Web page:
When the Baltimore Orioles' latest loss is dissected, it looks like a cross-section of their shaky season as they take two steps forward one game and two steps back the next.

On this cool, rainy night, reliever Rich Bordi was around the plate once too often, starter Storm Davis wasn't around the plate at all and the result was that the Orioles wasted home runs by Eddie Murray and Rick Dempsey in an 8-6 loss to the Chicago White Sox before 9,575 at Comiskey Park.

Orioles Manager Earl Weaver was very critical of Davis' inability to throw strikes after getting a 4-0 third-inning lead. He was also unhappy with a call by umpire Derryl Cousins. Most of all, he was unhappy with his 10-10 team.

"When it's all said and done, this is one you've got to win," Weaver said, fuming. "If you don't win with six runs, you don't deserve to win."

Murray's fourth homer of the season had given the Orioles a 4-0 lead in the top of the third inning, and with Davis' 1.13 ERA on the mound, it looked as if they might finally win back-to-back games.

But Davis (1-1) went to the mound and promptly walked the bases loaded, handing them to a White Sox murderers' row of Joel Skinner, John Cangelosi and Wayne Tolleson.

There would be a couple more mistakes made this night, but those were the three biggest. They went a long way toward making a winner of White Sox starter Richard Dotson (1-2), who was kicked around for seven hits and five runs in five innings and won for the first time since June 2, 1985.

The White Sox then got three decent innings from reliever Bill Dawley and one from Bill James.

After the walk to Tolleson loaded the bases, Davis (2 1/3 innings, five runs) hung a breaking pitch that Harold Baines slapped into right for a two-run double.

Carlton Fisk's groundout scored Tolleson to make it 4-3 and when Bobby Bonilla's single tied it, 4-4, Weaver went for Bordi. When it ended, though, it was still Davis on his mind.

"This has to be corrected," Weaver said of the walks. "You've got a four-run lead, and they get the tying run to the plate without swinging a bat. It's very discouraging. Nothing breaks your heart worse than that. He should be a better than a .600 pitcher every year he goes out there.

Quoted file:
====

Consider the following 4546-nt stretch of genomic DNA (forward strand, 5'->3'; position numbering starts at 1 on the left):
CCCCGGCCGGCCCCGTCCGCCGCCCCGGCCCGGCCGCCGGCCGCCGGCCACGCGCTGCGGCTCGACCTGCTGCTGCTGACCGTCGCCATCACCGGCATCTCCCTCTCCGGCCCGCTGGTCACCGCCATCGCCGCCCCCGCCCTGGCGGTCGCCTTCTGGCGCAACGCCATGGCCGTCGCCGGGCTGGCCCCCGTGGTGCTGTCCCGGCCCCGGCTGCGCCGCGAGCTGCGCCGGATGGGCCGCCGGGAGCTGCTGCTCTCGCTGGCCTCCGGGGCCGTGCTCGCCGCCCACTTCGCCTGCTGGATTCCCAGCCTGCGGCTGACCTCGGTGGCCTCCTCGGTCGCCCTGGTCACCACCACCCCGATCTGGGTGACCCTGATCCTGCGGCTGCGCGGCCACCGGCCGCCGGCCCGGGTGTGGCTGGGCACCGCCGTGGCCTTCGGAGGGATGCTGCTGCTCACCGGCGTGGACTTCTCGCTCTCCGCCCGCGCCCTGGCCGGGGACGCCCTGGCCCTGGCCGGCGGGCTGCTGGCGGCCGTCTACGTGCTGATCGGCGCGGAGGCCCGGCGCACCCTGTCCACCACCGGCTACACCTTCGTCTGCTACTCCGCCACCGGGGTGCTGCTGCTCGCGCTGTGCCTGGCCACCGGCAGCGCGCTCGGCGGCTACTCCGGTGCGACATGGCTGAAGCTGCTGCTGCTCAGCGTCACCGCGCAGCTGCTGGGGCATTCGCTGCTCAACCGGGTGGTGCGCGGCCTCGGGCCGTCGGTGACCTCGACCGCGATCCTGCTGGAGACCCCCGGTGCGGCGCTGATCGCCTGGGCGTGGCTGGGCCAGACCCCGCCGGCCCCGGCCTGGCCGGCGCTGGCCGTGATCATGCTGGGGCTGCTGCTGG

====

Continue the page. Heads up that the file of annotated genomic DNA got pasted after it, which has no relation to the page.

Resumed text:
"I hope he doesn't turn out to be somebody with great stuff and is a .500 pitcher. He's going to have to take the bull by the horns and do what has to be done."

Davis didn't alibi, nor did he need to after three excellent starts.

"They were hiding the strike zone," he said. "That's poor concentration. I could give you all kinds of answers, but it was just poor concentration. I just didn't get it where I wanted it."

Still, the game was tied when Davis left. Bordi went to 0-2 on Ron Kittle, who then boomed a two-run homer into the left field upper deck for a 6-4 lead. The homer was Kittle's sixth of the year and the 100th of his career. His last four hits have been homers.

"I wanted him to swing at something high," Bordi said. "I got the ball about a foot and a half low."

This game had further twists and turns in its plot.

Baltimore's best chance came in the fifth. Cal Ripken doubled off the wall in left, but was thrown out by Fisk when he tried for a triple.

That hurt, because Dotson walked Murray and allowed singles to Fred Lynn and Larry Sheets, so where the Orioles got only one run, they probably would have gotten three if Ripken had not gambled.

" . . . It looked like he was safe," Weaver said.

Ripken, who together with third base coach Cal Ripken Sr., had argued the call strenuously, said, "He Cousins said I didn't touch the bag until I got it with my hand. That's not right. I slid right over the bag. I was on the bag at the end."

(Television replays appeared to support Cousins' call.)

That was that. Bordi hit Fisk with a pitch to lead off the home fifth, and a triple by Bobby Bonilla and double by Ozzie Guillen blew it to 8-5.

The Orioles got Davis a 1-0 lead in the first inning on two walks, a single by Murray and Lynn's RBI infield out.

In the third, Lacy led off with a single to center and Ripken walked before Murray launched the home run over the wall in right center.

Dempsey hit his third homer of the season in the sixth to close the Orioles within 8-6. The Orioles had only two base runners after that, and the two-game Chicago start of a seven-game trip produced their usual -- a .500 record.

Mike Boddicker, originally scheduled to come off the Orioles' disabled list Tuesday, won't pitch until May 10 against the Kansas City Royals at Memorial Stadium. He threw lightly again, and while his recovery from a torn ligament of the right middle finger appears on schedule, Weaver doesn't want to take a chance.

"We don't want to pitch him too early and have it swell up," Weaver said. "And also, I've got a semblance of a pitching rotation right now."